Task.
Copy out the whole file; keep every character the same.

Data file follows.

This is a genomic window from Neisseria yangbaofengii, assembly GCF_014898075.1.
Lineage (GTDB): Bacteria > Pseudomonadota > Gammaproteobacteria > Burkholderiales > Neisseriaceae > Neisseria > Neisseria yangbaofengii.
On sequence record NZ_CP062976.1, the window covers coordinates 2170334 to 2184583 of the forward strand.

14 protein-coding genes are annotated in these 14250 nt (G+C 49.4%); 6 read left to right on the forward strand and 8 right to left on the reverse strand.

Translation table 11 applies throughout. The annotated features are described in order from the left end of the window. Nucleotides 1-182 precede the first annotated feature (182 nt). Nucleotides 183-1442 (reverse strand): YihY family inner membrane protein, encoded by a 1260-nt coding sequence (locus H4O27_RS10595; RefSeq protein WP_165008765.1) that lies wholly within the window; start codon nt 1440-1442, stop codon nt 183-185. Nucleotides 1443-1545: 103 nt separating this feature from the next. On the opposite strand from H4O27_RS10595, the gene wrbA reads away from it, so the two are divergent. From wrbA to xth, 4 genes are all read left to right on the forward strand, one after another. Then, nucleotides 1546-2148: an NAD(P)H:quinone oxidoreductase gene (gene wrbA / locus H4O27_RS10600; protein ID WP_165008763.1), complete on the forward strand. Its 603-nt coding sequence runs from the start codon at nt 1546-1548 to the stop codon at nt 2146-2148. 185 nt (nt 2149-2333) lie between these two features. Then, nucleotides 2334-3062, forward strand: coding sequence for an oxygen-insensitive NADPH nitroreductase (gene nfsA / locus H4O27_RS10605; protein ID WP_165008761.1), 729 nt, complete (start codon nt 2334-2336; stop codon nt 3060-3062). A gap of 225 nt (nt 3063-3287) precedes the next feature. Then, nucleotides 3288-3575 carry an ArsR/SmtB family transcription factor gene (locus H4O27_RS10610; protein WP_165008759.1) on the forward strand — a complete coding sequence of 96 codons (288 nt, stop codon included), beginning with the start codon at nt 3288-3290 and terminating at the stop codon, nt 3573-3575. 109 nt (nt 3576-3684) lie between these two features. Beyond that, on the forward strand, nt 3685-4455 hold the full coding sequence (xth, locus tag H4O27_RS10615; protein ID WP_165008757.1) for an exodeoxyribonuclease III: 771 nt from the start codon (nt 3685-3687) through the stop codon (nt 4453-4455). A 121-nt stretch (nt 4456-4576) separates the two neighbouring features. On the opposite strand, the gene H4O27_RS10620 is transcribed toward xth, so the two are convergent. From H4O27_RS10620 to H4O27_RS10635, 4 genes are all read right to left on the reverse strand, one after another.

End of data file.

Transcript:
This is a genomic window from Neisseria yangbaofengii, assembly GCF_014898075.1.
Lineage (GTDB): Bacteria > Pseudomonadota > Gammaproteobacteria > Burkholderiales > Neisseriaceae > Neisseria > Neisseria yangbaofengii.
On sequence record NZ_CP062976.1, the window covers coordinates 2170334 to 2184583 of the forward strand.

14 protein-coding genes are annotated in these 14250 nt (G+C 49.4%); 6 read left to right on the forward strand and 8 right to left on the reverse strand.

Translation table 11 applies throughout. The annotated features are described in order from the left end of the window. Nucleotides 1-182 precede the first annotated feature (182 nt). Nucleotides 183-1442 (reverse strand): YihY family inner membrane protein, encoded by a 1260-nt coding sequence (locus H4O27_RS10595; RefSeq protein WP_165008765.1) that lies wholly within the window; start codon nt 1440-1442, stop codon nt 183-185. Nucleotides 1443-1545: 103 nt separating this feature from the next. On the opposite strand from H4O27_RS10595, the gene wrbA reads away from it, so the two are divergent. From wrbA to xth, 4 genes are all read left to right on the forward strand, one after another. Then, nucleotides 1546-2148: an NAD(P)H:quinone oxidoreductase gene (gene wrbA / locus H4O27_RS10600; protein ID WP_165008763.1), complete on the forward strand. Its 603-nt coding sequence runs from the start codon at nt 1546-1548 to the stop codon at nt 2146-2148. 185 nt (nt 2149-2333) lie between these two features. Then, nucleotides 2334-3062, forward strand: coding sequence for an oxygen-insensitive NADPH nitroreductase (gene nfsA / locus H4O27_RS10605; protein ID WP_165008761.1), 729 nt, complete (start codon nt 2334-2336; stop codon nt 3060-3062). A gap of 225 nt (nt 3063-3287) precedes the next feature. Then, nucleotides 3288-3575 carry an ArsR/SmtB family transcription factor gene (locus H4O27_RS10610; protein WP_165008759.1) on the forward strand — a complete coding sequence of 96 codons (288 nt, stop codon included), beginning with the start codon at nt 3288-3290 and terminating at the stop codon, nt 3573-3575. 109 nt (nt 3576-3684) lie between these two features. Beyond that, on the forward strand, nt 3685-4455 hold the full coding sequence (xth, locus tag H4O27_RS10615; protein ID WP_165008757.1) for an exodeoxyribonuclease III: 771 nt from the start codon (nt 3685-3687) through the stop codon (nt 4453-4455). A 121-nt stretch (nt 4456-4576) separates the two neighbouring features. On the opposite strand, the gene H4O27_RS10620 is transcribed toward xth, so the two are convergent. From H4O27_RS10620 to H4O27_RS10635, 4 genes are all read right to left on the reverse strand, one after another.